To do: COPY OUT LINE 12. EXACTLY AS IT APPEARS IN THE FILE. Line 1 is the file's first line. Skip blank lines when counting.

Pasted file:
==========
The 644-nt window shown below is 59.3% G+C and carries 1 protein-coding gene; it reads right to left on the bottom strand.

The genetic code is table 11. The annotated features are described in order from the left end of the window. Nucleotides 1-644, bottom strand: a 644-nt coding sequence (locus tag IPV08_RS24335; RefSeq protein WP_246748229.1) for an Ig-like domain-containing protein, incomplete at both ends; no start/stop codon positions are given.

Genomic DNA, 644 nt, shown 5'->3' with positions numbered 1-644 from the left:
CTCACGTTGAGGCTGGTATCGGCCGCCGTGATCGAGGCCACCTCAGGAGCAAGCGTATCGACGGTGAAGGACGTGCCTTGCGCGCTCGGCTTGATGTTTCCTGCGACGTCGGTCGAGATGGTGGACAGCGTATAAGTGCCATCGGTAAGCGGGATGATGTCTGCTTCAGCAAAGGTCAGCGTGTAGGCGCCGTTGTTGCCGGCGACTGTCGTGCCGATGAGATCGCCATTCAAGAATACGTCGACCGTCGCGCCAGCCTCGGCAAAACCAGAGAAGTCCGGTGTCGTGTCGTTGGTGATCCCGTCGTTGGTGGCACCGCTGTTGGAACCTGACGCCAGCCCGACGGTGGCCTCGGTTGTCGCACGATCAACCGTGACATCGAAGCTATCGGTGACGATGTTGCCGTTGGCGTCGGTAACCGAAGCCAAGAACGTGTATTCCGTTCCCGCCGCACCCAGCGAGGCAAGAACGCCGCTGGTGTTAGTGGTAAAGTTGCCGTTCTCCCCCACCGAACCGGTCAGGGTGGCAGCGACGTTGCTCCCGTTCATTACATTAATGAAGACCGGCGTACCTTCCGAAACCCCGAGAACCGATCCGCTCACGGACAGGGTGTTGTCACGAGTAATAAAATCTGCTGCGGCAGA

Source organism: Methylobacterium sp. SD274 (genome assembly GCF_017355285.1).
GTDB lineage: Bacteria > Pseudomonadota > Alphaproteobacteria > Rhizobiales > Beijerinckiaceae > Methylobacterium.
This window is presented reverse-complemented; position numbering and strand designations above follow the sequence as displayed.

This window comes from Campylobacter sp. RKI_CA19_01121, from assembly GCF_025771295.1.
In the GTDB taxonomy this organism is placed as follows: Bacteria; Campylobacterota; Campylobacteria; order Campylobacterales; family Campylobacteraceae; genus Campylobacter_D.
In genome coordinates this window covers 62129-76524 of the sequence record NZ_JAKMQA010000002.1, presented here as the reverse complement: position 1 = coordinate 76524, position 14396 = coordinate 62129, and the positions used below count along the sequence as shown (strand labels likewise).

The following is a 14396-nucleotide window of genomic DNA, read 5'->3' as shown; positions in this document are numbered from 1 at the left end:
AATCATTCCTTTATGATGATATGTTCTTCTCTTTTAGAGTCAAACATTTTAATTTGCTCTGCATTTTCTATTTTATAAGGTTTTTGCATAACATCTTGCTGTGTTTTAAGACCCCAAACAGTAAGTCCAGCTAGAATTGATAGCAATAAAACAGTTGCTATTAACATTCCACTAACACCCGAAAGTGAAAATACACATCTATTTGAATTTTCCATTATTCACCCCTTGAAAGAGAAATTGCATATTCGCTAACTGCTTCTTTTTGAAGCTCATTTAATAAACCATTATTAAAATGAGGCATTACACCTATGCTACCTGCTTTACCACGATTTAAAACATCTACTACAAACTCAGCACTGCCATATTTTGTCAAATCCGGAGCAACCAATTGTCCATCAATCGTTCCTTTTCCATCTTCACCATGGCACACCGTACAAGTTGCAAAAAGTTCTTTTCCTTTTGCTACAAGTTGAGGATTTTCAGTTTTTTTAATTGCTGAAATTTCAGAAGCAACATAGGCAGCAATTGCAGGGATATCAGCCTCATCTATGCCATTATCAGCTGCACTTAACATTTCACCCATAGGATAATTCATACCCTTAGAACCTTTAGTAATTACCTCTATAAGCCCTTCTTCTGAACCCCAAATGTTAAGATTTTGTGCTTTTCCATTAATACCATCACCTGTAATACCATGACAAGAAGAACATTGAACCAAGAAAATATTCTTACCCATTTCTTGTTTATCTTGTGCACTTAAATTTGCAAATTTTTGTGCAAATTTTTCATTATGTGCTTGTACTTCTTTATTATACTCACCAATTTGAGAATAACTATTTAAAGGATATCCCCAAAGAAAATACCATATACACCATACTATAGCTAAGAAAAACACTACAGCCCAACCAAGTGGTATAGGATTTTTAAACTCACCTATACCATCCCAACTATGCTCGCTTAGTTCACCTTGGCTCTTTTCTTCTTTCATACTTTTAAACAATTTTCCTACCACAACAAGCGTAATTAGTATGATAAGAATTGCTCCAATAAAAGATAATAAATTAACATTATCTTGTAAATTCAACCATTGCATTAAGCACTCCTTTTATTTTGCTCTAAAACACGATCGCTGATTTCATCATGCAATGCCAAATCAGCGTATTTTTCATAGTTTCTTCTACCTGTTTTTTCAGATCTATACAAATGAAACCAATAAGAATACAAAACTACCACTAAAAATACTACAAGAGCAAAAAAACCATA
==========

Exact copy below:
AATCATTCCTTTATGATGATATGTTCTTCTCTTTTAGAGTCAAACATTTTAATTTGCTCTGCATTTTCTATTTTATAAGGTTTTTGCATAACATCTTGCTGTGTTTTAAGACCCCAAACAGTAAGTCCAGCTAGAATTGATAGCAATAAAACAGTTGCTATTAACATTCCACTAACACCCGAAAGTGAAAATACACATCTATTTGAATTTTCCATTATTCACCCCTTGAAAGAGAAATTGCATATTCGCTAACTGCTTCTTTTTGAAGCTCATTTAATAAACCATTATTAAAATGAGGCATTACACCTATGCTACCTGCTTTACCACGATTTAAAACATCTACTACAAACTCAGCACTGCCATATTTTGTCAAATCCGGAGCAACCAATTGTCCATCAATCGTTCCTTTTCCATCTTCACCATGGCACACCGTACAAGTTGCAAAAAGTTCTTTTCCTTTTGCTACAAGTTGAGGATTTTCAGTTTTTTTAATTGCTGAAATTTCAGAAGCAACATAGGCAGCAATTGCAGGGATATCAGCCTCATCTATGCCATTATCAGCTGCACTTAACATTTCACCCATAGGATAATTCATACCCTTAGAACCTTTAGTAATTACCTCTATAAGCCCTTCTTCTGAACCCCAAATGTTAAGATTTTGTGCTTTTCCATTAATACCATCACCTGTAATACCATGACAAGAAGAACATTGAACCAAGAAAATATTCTTACCCATTTCTTGTTTATCTTGTGCACTTAAATTTGCAAATTTTTGTGCAAATTTTTCATTATGTGCTTGTACTTCTTTATTATACTCACCAATTTGAGAATAACTATTTAAAGGATATCCCCAAAGAAAATACCATATACACCATACTATAGCTAAGAAAAACACTACAGCCCAACCAAGTGGTATAGGATTTTTAAACTCACCTATACCATCCCAACTATGCTCGCTTAGTTCACCTTGGCTCTTTTCTTCTTTCATACTTTTAAACAATTTTCCTACCACAACAAGCGTAATTAGTATGATAAGAATTGCTCCAATAAAAGATAATAAATTAACATTATCTTGTAAATTCAACCATTGCATTAAGCACTCCTTTTATTTTGCTCTAAAACACGATCGCTGATTTCATCATGCAATGCCAAATCAGCGTATTTTTCATAGTTTCTTCTACCTGTTTTTTCAGATCTATACAAATGAAACCAATAAGAATACAAAACTACCACTAAAAATACTACAAGAGCAAAAAAACCATA